said, the hon. Member who had just addressed the Committee said that the Ulster tenants had always distinguished themselves by their acceptance of any legislation on the part of the House of Commons that was intended for their benefit. That was quite true, and in enormous numbers they swarmed into the Land Court the moment the Land Act was passed. They were, however, the first to discover the blunder they had made, and ever since they had been groaning under the rents they had been in such a hurry to have fixed. From the Blue Book just printed, they would appear to have been bitten again by the purchases under the Land Purchase Act of 1885, because he found that the rate of purchase in Ulster was a decimal over 18 years, while the rate in Munster, where the tenants were not so eager to take these things at a rush, was only 16 years' purchase. It would probably turn out that, in the long run, there was some wisdom in waiting. In discussing the Amendment, the right hon. Gentleman the Chief Secretary had used a very remarkable expression in the course of his speech. He had said that the Amendment of the hon. Member for Cork would be prejudicial to the "flower of the smaller tenantry of Ireland." He was rather afraid that the expression was only the right hon. Gentleman's picturesque way of describing what in Ireland were known as "land grabbers." He thought that the speech of the right hon. Gentleman contained an admission that the Act did operate unquestionably, to a large extent, as a bonus to land grabbers. Of the agricultural tenants, in Ulster at least one-fourth held duplicate or triplicate tenancies—that was to say, that there were two or three farms in the holding of one man, and that one man was very frequently a professional land grabber. Out of the 8,000 sales under the Act of 1885, it would be found that from 1,500 to 2,000 of the purchases were made by the holders of two, three, and four farms. And this would very naturally happen, because what the Commissioners had to look to was the security for the loan much more than the class of tenants who were to have the land, and the land grabber who had accumulated several farms in his hands, and who had acquired means by trade in neighbouring towns and not by cultivating the land, would be considered far better security than the cultivating tenant. Those were the men who obtained the loans very much in preference to the poorer tenants. But was it that class of men that this Act was intended to benefit? They might as well take a prosperous shopkeeper in one of the principal streets of London, and buy up his shop in order to present him with the fee-simple of it. As far as he could gather from the administration of the Act, there was no guarantee that the State might not be buying half-a-dozen farms for the same man. Very often this class of man had four or five different farms on the same estate, and the Land Commission had no means of ascertaining how many farms were in the occupation of a particular tenant. There was another disadvantage which this system of buying up all the land of the large farmers had—namely, that it increased the difficulty of establishing a peasant proprietary in Ireland. He believed that £50,000,000 or £60,000,000, properly expended, would buy out all the small agricultural holdings which could by possibility be called peasant properties. The remainder of the Irish tenants could fairly well take care of themselves, at all events, as to the purchase-money; but the difficulty of the system was that the Land Commissioners naturally had their eye first on the security of the British taxpayer. Consequently, the State did all it could for those who were well off already, and did nothing for those who were unable to do anything for themselves. At the last Election they were told that £200,000,000 would be necessary to buy out the Irish landlords. Why, one quarter of the money, if properly expended, would answer every good purpose. He should certainly vote for the Amendment of his hon. Friend the Member for Cork, and he did not think the hon. and learned Solicitor General for Ireland had disturbed the contention of the hon. and learned Member for North Longford that the Amendment simply carried out the principle of the Act of 1885. Although he took a different view in some respects from the hon. Member for Cork as to the effects of the present system, he thought the Bill was a Bill for encouraging land grabbing.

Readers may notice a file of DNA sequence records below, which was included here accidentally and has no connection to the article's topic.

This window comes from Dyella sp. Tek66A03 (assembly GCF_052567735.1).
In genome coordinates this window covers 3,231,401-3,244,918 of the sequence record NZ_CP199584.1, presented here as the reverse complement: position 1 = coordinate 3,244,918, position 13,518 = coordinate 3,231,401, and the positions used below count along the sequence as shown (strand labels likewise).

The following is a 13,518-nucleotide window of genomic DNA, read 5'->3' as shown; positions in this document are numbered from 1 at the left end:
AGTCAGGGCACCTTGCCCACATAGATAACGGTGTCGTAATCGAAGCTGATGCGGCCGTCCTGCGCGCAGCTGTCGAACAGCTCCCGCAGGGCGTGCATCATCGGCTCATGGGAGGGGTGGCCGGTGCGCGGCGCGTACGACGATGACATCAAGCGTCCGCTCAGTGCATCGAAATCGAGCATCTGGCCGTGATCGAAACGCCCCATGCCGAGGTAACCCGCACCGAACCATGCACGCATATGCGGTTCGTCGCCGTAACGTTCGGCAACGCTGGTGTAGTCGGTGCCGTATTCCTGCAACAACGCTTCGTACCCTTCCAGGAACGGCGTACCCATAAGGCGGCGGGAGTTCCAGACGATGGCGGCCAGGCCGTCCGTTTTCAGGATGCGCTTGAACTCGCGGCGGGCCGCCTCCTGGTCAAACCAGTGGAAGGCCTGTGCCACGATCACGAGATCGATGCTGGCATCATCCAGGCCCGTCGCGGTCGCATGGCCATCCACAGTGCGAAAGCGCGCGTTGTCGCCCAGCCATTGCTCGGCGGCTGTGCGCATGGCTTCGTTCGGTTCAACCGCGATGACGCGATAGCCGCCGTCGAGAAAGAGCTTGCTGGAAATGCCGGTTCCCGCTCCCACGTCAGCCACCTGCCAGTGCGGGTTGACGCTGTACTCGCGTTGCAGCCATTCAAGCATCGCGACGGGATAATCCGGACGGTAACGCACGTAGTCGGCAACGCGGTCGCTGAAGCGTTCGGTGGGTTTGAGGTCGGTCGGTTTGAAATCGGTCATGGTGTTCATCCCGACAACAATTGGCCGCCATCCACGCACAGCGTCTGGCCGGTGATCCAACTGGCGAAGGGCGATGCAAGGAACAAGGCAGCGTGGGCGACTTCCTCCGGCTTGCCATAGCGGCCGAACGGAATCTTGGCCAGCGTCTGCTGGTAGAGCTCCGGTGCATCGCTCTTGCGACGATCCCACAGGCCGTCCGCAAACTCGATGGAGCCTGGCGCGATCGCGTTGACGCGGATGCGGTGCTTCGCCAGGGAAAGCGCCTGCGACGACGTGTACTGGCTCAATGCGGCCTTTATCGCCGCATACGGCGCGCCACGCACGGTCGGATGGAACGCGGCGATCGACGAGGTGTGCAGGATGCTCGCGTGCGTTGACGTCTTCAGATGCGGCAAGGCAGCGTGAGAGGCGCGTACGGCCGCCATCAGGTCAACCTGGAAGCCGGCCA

SIR GEORGE CAMPBELL (Kirkcaldy, &c.)